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A Special Announcement



As you all should know, Yates Banjos is committed to research and development. I have often said, regardless what we have, there is always something better and we will continuously try to find it.  This time, it is called torified wood. It is a technology that has been around for a while, but has only recently been applied to the crafting of musical instruments, and I am the first to apply it to the inner workings of the banjo.


When a tree is cut down, water and sap runs out and the wood starts to dry; this moisture is called free water. The wood can be stored until it naturally dries, or it can be run through a kiln where the process is sped up in a controlled operation. In both cases, when the wood becomes stable, it is then ready to use.  Both processes leave bound up water locked in the cells and it takes a very long time for this water to dry out naturally.


It has been proven that old wood sounds better, but why is this? Let's say you just pulled your instrument out of  a bucket of water where it has been soaking; it would be water-logged.  You can easily see where it would play and sound like a pumpkin. As it dries out, the sound starts to come back, and it gets better and better until it is completely dry again. That is what water can do for you in the wood of an instrument.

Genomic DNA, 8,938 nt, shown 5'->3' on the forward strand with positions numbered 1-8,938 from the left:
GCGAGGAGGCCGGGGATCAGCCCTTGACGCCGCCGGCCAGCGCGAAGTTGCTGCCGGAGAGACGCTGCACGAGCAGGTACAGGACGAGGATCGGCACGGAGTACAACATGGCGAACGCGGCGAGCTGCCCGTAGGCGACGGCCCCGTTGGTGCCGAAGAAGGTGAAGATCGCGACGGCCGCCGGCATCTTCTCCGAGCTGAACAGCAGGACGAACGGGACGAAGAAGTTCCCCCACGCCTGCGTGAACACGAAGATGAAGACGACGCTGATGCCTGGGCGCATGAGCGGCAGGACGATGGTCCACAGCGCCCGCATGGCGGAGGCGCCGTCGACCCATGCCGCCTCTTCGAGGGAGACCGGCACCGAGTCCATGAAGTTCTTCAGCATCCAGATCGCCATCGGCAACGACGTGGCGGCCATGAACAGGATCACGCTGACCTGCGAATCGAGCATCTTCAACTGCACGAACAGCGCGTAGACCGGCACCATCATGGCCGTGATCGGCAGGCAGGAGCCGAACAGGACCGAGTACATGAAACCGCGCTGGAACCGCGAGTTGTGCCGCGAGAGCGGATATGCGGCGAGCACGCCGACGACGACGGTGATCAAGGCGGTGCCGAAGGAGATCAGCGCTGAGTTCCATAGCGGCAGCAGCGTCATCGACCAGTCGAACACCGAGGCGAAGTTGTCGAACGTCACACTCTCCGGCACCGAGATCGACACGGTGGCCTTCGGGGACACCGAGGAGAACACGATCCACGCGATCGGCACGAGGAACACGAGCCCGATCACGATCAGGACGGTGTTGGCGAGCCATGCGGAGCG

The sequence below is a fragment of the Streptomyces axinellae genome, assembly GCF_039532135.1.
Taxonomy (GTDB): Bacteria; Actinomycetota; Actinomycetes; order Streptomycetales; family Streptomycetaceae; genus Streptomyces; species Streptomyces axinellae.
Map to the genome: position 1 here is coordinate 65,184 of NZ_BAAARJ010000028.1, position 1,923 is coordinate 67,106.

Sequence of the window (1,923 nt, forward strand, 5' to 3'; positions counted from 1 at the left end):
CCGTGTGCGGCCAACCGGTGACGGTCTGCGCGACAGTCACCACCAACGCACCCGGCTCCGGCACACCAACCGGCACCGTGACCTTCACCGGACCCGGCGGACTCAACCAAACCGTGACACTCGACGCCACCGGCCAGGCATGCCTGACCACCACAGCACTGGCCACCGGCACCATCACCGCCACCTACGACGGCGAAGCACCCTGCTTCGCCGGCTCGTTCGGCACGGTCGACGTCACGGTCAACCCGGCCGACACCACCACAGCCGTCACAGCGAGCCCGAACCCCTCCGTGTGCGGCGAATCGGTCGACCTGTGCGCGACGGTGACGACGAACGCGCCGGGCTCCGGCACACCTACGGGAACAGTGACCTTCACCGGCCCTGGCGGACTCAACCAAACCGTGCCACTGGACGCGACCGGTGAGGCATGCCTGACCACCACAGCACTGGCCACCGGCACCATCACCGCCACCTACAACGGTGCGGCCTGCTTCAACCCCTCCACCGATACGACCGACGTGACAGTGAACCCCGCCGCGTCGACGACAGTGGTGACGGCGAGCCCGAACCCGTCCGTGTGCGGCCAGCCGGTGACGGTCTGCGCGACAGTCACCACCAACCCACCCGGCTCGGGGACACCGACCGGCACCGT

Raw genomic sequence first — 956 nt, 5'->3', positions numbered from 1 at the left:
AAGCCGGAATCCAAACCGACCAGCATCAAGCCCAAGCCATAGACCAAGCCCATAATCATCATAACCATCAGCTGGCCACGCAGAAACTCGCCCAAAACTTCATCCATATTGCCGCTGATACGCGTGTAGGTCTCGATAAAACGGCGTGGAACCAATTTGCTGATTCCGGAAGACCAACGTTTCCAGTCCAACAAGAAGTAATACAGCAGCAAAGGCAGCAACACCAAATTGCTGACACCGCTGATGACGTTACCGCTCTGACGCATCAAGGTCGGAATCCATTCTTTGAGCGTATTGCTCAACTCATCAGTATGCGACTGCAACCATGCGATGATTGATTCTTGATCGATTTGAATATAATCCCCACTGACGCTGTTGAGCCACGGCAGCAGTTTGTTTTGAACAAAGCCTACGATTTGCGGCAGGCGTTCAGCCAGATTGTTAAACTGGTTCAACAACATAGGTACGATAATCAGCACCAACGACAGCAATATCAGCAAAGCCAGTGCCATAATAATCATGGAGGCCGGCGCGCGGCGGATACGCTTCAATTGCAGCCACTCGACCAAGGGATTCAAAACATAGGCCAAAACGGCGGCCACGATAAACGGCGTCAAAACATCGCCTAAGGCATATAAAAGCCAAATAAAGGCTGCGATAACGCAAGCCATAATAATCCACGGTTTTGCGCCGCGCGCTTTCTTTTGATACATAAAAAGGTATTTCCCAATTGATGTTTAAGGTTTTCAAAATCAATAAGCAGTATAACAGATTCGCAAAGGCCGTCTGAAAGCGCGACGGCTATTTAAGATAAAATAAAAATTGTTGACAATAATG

So, if only time can remove this bound water, then how long does it take?  Let me first say that if an instrument was a "dog" eighty years ago, then it will be "dog" today.  If it was a fine instrument then, it will only be a better instrument now.  That is just to say that time in itself, is not everything. I can tell that a banjo starts to take on the aged sound in a short time.  As time is added, more of the age effect can be heard.  That says that the prewar banjos are still aging and getting better; that is as long as time does not destroy them. Could this shed some light on the old Stradivarius violins? You bet it does.


The torification process is a little different than air or kiln drying. It is a process that removes the bound water almost completely. Let's think about the hard grains where the water is mostly bound up. It looks a bit like the rosin that you use on your fiddle bow. Bow rosin contains water. If you were to sit it on a shelf for eighty years, you would likely come back to find it as a small pile of crystals. This means that the bound water has been mostly removed.


We are now offering torified rims and resonators in our banjos. It costs a little more, but it is worth it. Is it necessary? No, because Yates builds great banjos; they all sound good!  Just for a fair warning though, if you have the "bug" for great banjos, don't stop by the Morgan Music booth at IBMA 2015 or by the Yates Banjo shop. YOU WILL BE SICK. It will make you weak in the knees!


Warren Yates



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